Chronic inflammation in response to injury: retention of myeloid cells in injured tissue is driven by myeloid cell-intrinsic factors

Research output: Contribution to journalArticlepeer-review

  • External authors:
  • Tanja Torbica
  • Takahiro Umehara
  • Lale Gungordu
  • Salma Alrdahe
  • Kelly Wemyss
  • John Grainger


Chronic inflammation is a hallmark of impaired healing in a plethora of tissues, including skin, and is associated with aging and diseases such as diabetes. Diabetic chronic skin wounds are characterized by excessive myeloid cells that display an aberrant phenotype, partially mediated by stable intrinsic changes induced during hematopoietic development.However, the relative contribution of myeloid cell-intrinsic factors to chronic inflammation versus aberrant signals from the local environmental was unknown. Moreover, identification
of myeloid cell-intrinsic factors that contribute to chronic inflammation in diabetic wounds remained elusive. Here we show that Gr-1+CD11b+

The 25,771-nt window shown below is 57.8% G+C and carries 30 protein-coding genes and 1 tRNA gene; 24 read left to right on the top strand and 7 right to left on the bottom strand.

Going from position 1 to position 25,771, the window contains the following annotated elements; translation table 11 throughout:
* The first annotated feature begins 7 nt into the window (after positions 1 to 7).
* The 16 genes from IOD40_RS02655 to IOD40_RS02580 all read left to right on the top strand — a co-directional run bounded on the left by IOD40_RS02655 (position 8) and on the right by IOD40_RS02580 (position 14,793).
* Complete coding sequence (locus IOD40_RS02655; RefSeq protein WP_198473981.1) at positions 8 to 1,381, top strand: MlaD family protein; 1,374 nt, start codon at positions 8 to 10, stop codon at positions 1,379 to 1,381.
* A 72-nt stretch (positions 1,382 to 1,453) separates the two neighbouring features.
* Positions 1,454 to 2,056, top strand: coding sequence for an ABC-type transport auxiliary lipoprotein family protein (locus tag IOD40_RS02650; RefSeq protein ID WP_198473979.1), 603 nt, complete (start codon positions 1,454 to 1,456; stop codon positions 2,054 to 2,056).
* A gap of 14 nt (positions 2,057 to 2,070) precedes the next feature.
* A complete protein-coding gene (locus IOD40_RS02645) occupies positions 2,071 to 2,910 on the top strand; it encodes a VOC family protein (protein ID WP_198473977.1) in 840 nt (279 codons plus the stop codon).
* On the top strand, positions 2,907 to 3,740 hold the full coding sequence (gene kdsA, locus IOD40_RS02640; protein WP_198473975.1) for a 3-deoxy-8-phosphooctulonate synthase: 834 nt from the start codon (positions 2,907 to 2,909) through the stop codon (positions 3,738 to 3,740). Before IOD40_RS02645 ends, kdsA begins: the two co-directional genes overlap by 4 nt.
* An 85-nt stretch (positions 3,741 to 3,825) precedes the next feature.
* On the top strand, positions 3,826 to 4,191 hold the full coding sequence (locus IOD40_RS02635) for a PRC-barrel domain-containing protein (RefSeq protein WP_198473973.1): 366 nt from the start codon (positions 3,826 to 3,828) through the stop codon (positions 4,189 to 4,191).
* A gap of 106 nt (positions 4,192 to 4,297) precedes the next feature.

myeloid cells are retained specifically within the presumptive granulation tissue region of the wound at a higher density in diabetic mice and associate with endothelial cells at the site of injury with a higher frequency than in
non-diabetic mice. Adoptive transfer of myeloid cells demonstrated that aberrant wound retention is due to myeloid cell-intrinsic factors and not the local environment. RNAsequencing of bone marrow and wound-derived myeloid cells identified Selplg as a myeloid cell-intrinsic factor that is deregulated in chronic wounds. In vivo blockade of this protein significantly accelerated wound healing in diabetic mice and may be a potential therapeutic
target in chronic wounds and other chronic inflammatory diseases.

Bibliographical metadata

Original languageEnglish
JournalThe Journal of Investigative Dermatology
Early online date28 Jan 2019
Publication statusPublished - 28 Jan 2019

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